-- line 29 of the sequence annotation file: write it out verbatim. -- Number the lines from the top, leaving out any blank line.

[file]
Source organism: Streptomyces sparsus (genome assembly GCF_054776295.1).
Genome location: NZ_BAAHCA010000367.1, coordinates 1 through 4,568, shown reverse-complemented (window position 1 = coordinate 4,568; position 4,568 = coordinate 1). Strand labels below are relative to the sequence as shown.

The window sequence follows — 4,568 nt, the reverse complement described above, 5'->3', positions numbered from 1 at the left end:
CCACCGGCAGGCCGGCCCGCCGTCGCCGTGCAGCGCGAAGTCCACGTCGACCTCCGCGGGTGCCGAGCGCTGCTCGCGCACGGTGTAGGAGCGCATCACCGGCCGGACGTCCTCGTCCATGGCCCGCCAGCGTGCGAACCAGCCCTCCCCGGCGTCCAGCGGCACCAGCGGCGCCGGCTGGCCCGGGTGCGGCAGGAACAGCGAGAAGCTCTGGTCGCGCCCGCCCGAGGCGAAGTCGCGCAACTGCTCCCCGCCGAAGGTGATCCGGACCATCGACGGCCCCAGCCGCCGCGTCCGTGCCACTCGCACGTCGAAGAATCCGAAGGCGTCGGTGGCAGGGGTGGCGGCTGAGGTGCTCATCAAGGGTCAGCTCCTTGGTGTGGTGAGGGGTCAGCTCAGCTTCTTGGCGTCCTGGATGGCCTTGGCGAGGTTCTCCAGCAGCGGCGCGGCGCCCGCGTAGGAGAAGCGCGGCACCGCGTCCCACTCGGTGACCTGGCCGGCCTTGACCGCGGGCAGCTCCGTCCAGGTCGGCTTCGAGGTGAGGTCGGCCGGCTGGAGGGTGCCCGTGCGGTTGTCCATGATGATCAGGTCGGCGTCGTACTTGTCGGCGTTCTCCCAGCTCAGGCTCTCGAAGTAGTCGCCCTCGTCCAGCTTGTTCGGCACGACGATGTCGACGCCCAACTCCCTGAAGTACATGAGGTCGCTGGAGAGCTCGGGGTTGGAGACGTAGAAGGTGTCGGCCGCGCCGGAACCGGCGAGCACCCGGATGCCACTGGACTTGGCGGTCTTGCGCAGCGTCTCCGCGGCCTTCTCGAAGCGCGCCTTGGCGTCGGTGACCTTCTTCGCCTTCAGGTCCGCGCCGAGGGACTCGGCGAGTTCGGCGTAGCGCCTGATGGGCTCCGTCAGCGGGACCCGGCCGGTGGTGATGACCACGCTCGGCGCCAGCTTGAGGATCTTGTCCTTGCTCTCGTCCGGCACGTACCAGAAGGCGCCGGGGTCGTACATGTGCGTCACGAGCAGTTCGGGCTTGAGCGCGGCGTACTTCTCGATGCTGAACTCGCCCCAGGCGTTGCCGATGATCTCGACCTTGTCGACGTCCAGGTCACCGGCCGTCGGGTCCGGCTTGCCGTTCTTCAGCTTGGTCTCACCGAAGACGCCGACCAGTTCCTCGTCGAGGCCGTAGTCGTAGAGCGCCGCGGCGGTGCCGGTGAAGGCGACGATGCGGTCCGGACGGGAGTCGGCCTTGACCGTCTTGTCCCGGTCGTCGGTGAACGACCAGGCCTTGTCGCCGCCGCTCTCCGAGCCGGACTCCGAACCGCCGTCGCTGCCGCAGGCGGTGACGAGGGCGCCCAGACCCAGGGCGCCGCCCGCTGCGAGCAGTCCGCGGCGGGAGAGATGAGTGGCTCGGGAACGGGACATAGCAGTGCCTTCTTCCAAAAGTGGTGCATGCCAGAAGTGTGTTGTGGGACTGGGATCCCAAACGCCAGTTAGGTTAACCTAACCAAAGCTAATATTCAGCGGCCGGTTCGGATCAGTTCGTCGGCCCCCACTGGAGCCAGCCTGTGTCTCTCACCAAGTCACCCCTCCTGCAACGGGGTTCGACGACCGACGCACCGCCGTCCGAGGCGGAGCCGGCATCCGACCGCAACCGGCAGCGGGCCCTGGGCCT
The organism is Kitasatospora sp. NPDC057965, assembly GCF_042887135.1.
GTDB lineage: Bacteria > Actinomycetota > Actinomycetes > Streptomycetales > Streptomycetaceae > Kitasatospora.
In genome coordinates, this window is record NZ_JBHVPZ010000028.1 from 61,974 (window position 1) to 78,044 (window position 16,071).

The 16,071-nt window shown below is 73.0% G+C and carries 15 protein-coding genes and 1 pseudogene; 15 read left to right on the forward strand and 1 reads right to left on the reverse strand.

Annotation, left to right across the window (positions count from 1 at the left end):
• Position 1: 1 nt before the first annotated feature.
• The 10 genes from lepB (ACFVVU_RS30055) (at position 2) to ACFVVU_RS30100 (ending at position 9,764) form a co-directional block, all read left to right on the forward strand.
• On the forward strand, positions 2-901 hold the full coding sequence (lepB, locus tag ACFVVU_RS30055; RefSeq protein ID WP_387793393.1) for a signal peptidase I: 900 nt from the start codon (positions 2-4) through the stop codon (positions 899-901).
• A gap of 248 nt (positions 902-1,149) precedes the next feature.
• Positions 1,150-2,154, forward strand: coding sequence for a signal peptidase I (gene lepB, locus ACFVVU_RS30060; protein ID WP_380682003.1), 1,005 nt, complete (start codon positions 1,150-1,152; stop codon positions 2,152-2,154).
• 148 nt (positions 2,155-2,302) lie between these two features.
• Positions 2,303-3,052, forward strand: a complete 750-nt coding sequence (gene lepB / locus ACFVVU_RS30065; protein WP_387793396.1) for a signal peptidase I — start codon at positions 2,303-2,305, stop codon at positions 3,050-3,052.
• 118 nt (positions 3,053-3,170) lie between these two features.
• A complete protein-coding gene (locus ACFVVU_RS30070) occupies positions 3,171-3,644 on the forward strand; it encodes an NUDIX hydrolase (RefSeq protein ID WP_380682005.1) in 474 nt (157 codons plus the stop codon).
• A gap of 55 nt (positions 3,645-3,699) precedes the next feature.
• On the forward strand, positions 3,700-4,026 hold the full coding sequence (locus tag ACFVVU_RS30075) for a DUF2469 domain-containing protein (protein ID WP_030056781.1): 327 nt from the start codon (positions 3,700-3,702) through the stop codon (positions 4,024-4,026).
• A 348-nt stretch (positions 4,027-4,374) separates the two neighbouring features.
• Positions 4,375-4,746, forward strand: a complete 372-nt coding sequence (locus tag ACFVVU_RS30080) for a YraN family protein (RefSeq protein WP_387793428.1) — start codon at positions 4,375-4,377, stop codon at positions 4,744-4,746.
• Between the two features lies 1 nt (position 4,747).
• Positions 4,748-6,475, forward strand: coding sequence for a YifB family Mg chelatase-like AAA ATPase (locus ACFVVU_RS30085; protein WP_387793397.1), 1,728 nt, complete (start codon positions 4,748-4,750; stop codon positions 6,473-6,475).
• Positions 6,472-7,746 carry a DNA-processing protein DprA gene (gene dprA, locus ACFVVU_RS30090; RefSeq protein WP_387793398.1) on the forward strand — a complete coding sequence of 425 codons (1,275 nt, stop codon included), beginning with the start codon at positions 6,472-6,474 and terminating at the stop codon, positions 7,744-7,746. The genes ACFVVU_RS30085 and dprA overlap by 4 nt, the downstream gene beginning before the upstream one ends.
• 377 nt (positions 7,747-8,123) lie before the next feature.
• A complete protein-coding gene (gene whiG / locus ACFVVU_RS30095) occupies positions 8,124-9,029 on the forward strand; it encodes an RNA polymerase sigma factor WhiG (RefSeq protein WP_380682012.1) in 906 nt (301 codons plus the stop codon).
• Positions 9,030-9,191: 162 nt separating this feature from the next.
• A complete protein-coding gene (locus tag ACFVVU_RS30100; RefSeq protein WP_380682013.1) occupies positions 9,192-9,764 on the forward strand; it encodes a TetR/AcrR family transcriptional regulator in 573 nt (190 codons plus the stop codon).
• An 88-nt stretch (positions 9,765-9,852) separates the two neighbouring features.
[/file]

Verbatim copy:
• A complete protein-coding gene (locus tag ACFVVU_RS30100; RefSeq protein WP_380682013.1) occupies positions 9,192-9,764 on the forward strand; it encodes a TetR/AcrR family transcriptional regulator in 573 nt (190 codons plus the stop codon).